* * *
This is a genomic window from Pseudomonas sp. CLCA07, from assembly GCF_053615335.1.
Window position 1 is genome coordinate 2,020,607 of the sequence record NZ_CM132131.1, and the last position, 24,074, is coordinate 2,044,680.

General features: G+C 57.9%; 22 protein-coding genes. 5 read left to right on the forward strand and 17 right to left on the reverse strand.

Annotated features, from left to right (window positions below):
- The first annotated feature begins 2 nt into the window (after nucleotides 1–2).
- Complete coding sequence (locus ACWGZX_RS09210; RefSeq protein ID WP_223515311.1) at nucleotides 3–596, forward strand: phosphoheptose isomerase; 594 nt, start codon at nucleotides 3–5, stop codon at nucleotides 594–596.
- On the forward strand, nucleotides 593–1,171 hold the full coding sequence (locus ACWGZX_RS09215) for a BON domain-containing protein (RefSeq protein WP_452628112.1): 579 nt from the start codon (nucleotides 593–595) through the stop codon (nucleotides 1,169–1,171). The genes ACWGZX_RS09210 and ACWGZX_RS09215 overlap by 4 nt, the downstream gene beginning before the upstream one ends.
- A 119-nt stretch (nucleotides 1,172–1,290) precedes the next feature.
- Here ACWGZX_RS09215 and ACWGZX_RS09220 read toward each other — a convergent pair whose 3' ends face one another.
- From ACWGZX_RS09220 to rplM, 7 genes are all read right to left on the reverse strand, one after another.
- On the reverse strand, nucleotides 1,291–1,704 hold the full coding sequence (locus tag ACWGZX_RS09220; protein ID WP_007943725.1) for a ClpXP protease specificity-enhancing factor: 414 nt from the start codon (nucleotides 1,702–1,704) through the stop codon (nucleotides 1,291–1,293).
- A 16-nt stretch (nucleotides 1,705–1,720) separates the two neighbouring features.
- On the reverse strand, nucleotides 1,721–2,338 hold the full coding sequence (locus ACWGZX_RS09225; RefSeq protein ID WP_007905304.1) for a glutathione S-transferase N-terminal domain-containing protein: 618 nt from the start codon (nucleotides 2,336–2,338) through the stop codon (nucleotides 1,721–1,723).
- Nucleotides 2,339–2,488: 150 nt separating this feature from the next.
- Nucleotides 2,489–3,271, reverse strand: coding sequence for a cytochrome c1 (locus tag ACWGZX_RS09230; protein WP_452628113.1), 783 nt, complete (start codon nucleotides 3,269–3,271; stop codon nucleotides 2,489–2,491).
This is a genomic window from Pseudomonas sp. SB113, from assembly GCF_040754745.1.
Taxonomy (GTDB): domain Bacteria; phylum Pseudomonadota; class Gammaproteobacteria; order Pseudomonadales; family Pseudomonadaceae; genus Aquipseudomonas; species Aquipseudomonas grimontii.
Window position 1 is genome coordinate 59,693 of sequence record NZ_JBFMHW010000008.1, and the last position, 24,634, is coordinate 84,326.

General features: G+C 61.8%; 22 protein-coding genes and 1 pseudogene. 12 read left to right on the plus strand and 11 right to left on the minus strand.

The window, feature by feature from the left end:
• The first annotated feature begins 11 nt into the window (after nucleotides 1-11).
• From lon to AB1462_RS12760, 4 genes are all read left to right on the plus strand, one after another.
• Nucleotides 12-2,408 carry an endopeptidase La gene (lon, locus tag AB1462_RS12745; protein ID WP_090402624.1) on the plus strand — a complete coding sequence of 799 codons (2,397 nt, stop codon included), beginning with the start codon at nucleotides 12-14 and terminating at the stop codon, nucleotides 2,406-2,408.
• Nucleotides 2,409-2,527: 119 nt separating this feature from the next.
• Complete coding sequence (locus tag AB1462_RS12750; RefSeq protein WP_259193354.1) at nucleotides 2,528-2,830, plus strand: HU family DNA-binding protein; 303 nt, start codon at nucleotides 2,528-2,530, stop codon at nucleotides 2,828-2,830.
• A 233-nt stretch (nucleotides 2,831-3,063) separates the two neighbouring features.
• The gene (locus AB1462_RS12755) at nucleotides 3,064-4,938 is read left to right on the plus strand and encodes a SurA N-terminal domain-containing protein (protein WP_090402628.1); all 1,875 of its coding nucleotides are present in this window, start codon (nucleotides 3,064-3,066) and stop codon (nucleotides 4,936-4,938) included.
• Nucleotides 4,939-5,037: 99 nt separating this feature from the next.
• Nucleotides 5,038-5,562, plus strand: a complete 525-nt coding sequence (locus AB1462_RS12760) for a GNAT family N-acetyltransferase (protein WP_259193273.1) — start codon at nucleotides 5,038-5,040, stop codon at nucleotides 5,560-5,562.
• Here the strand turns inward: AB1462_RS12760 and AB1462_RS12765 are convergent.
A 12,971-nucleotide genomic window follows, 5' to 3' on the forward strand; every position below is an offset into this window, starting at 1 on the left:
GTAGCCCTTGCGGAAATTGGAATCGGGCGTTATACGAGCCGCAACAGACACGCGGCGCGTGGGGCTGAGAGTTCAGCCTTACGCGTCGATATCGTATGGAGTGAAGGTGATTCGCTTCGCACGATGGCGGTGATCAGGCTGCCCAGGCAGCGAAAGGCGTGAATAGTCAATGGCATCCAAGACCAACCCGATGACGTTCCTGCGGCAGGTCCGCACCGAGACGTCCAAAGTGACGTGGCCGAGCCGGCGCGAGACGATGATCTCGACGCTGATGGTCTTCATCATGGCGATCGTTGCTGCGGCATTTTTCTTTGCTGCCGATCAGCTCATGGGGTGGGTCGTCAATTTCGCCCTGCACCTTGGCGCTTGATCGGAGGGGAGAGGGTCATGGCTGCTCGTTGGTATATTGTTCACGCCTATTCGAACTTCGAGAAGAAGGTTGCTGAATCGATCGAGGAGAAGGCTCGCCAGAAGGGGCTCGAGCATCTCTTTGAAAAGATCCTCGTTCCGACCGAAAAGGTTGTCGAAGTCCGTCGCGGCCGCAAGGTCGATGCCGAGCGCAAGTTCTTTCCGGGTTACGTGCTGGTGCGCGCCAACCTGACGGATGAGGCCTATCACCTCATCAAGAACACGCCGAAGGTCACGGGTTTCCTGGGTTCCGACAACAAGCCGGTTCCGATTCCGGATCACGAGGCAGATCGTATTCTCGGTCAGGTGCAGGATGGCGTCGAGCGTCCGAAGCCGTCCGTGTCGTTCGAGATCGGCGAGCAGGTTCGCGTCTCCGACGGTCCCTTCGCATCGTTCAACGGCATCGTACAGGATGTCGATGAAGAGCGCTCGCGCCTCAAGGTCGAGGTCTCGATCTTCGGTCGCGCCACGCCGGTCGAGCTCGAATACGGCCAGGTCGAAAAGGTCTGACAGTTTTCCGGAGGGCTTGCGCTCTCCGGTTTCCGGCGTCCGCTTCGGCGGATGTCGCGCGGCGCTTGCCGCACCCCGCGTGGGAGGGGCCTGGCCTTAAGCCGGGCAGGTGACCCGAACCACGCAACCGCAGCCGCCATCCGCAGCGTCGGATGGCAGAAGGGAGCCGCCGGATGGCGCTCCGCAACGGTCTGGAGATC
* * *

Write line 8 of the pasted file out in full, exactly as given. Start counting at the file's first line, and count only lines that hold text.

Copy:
- A 119-nt stretch (nucleotides 1,172–1,290) precedes the next feature.